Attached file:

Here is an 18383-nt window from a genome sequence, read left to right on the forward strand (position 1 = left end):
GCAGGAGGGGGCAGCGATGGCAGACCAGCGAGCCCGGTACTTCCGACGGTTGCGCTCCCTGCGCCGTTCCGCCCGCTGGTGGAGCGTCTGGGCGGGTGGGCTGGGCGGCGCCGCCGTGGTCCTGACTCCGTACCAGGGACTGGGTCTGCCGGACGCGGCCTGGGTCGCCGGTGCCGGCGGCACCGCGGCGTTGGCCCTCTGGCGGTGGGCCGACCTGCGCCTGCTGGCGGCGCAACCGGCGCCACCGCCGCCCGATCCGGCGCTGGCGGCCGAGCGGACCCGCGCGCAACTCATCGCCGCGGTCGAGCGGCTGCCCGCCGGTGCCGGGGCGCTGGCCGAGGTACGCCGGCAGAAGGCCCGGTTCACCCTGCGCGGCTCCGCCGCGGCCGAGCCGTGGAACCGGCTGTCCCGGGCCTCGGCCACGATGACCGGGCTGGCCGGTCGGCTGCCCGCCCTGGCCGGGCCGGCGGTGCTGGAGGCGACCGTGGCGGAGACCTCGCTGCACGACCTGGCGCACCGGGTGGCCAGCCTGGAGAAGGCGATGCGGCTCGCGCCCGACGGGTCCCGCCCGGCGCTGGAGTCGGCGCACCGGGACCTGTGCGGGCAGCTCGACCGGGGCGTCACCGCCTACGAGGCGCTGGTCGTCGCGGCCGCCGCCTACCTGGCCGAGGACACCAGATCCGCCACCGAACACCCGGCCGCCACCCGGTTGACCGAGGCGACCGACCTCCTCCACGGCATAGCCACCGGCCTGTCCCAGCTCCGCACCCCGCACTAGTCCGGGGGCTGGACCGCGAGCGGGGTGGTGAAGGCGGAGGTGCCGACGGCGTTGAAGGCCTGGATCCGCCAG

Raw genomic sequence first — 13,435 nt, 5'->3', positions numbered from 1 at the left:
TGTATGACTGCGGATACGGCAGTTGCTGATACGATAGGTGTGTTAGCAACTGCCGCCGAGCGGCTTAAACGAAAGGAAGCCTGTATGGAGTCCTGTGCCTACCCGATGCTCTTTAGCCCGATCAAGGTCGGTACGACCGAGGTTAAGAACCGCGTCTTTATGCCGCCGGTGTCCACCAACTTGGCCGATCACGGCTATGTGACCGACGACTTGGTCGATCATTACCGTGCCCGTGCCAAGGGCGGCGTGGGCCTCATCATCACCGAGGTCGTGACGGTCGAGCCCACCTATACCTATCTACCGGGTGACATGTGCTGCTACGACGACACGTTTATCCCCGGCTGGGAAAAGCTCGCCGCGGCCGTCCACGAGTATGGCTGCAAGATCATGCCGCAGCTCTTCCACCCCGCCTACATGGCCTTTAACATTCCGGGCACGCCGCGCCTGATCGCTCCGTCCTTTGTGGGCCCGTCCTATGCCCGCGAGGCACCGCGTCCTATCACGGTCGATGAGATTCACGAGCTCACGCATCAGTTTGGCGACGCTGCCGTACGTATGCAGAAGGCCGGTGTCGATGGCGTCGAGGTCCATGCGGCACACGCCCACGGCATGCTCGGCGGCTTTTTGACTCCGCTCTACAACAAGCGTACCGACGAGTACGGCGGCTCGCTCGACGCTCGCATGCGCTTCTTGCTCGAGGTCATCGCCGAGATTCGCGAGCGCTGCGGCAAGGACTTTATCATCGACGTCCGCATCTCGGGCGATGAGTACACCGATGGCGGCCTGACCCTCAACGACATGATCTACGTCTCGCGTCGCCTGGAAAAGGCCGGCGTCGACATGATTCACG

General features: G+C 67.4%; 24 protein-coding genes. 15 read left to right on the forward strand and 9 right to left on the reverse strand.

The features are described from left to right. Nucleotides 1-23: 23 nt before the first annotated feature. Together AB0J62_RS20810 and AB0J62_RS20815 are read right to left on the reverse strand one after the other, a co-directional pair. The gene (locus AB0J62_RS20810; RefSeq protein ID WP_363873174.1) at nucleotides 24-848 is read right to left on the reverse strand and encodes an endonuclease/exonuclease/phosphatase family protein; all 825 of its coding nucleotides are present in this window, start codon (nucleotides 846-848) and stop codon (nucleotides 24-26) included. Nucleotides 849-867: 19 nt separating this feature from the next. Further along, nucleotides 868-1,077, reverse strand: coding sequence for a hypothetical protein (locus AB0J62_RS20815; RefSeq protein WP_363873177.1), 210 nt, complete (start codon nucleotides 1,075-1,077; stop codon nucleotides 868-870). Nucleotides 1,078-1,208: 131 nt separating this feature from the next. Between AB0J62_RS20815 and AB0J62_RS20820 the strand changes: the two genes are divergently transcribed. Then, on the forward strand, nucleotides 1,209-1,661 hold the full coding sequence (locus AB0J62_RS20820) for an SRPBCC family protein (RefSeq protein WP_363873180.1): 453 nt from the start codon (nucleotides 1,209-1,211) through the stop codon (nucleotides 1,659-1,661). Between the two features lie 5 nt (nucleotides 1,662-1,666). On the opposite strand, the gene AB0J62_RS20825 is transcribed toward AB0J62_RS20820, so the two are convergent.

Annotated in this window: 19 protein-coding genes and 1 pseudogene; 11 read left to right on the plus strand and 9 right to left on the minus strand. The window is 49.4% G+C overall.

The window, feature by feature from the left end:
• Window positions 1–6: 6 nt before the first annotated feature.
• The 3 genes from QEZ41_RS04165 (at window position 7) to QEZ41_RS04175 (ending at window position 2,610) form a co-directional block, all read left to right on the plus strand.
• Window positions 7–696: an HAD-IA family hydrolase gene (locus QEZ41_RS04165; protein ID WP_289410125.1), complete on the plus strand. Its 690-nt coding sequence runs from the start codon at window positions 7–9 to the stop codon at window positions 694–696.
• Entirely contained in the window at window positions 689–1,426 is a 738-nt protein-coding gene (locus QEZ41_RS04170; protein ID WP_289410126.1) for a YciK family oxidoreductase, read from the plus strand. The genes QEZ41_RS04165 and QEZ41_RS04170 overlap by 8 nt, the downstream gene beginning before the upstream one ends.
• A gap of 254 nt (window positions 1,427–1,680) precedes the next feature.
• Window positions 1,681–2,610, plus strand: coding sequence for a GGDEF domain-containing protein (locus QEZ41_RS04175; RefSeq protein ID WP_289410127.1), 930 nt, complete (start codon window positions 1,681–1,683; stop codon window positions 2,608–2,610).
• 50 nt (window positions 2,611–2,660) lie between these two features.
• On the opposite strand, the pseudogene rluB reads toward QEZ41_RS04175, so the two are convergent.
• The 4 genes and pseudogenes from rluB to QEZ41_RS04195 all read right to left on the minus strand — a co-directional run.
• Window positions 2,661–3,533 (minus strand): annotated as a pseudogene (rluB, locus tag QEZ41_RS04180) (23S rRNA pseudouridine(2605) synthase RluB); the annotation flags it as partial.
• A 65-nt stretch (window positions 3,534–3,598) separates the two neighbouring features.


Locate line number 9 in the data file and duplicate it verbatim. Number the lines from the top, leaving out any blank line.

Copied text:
• Window positions 1–6: 6 nt before the first annotated feature.